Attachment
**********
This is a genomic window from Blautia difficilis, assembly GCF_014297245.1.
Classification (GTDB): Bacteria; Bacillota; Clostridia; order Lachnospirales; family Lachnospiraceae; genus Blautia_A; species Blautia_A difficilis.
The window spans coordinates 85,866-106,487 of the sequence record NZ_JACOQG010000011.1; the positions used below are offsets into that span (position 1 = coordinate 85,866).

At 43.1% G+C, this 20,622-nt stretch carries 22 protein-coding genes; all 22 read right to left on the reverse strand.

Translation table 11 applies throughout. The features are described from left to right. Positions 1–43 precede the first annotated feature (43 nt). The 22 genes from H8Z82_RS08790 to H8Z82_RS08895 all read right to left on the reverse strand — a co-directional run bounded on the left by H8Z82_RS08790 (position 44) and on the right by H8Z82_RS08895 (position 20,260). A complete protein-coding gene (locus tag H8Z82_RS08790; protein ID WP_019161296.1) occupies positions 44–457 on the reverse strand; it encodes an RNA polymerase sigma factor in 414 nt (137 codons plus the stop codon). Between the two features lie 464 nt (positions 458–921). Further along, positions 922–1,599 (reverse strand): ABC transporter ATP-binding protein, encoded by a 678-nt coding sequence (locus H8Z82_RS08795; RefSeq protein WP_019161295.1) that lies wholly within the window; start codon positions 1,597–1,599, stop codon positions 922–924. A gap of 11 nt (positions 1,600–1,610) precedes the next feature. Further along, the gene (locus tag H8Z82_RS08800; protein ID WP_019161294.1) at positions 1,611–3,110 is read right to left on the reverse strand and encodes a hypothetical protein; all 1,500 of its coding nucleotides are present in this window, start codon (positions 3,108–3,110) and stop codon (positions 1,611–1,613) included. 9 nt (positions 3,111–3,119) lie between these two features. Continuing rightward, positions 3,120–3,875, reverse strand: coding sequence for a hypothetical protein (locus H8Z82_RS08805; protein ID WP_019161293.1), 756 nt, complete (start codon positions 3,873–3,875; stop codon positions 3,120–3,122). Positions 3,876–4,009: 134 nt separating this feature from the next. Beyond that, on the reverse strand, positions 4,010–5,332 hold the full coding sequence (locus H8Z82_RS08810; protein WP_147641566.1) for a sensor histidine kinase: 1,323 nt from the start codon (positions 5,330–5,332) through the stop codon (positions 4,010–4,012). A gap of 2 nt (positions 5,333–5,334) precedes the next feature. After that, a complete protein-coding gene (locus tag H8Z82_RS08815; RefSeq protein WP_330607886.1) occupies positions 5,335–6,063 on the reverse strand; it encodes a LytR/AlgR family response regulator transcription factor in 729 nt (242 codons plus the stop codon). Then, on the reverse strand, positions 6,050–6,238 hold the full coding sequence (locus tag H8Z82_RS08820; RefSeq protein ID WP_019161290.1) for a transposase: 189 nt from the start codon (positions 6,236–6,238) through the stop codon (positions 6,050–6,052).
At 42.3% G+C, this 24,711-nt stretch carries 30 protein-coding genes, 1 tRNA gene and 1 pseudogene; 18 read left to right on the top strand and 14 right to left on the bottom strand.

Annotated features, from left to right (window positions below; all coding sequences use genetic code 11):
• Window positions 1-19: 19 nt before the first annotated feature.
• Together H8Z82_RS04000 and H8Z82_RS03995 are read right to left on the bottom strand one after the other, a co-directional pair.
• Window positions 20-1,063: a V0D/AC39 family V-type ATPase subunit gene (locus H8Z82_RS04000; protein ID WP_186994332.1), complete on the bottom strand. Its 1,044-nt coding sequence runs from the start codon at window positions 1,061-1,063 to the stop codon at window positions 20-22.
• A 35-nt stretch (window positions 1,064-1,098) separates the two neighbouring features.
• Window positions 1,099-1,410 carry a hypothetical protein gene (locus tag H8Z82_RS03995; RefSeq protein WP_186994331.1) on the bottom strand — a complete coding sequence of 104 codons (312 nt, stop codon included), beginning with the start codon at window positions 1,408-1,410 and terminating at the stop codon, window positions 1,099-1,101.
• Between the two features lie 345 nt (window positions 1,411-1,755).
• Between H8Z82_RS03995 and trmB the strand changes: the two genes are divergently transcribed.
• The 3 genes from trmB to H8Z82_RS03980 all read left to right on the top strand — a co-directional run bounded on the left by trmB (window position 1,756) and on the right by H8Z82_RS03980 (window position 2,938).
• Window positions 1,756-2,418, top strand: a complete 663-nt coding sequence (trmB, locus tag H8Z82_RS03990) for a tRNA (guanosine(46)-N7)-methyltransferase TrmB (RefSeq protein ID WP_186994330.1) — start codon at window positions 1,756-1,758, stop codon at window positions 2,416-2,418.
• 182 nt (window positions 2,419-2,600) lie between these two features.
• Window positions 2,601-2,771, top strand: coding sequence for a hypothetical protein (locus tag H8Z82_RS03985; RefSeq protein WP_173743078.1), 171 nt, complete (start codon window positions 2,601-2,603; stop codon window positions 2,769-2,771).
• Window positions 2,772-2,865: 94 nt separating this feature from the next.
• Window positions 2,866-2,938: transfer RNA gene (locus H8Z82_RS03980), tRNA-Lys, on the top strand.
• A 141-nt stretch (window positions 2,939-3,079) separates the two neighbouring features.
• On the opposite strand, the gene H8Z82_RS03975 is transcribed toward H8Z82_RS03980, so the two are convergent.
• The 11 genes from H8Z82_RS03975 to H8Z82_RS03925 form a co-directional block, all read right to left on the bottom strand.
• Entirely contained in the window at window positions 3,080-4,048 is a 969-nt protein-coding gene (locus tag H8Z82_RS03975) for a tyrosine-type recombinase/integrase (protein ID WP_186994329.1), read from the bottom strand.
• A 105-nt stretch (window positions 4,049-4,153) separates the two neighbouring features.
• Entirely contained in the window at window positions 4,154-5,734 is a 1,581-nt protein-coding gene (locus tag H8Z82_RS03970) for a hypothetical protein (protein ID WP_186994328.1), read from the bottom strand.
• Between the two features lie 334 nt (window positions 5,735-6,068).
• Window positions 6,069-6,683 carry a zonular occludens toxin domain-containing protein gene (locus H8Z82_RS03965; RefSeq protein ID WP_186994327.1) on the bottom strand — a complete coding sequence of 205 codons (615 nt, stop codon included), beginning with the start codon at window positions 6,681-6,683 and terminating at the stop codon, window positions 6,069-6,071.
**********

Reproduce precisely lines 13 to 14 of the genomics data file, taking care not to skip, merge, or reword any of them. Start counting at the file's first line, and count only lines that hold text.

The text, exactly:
• Between the two features lie 345 nt (window positions 1,411-1,755).
• Between H8Z82_RS03995 and trmB the strand changes: the two genes are divergently transcribed.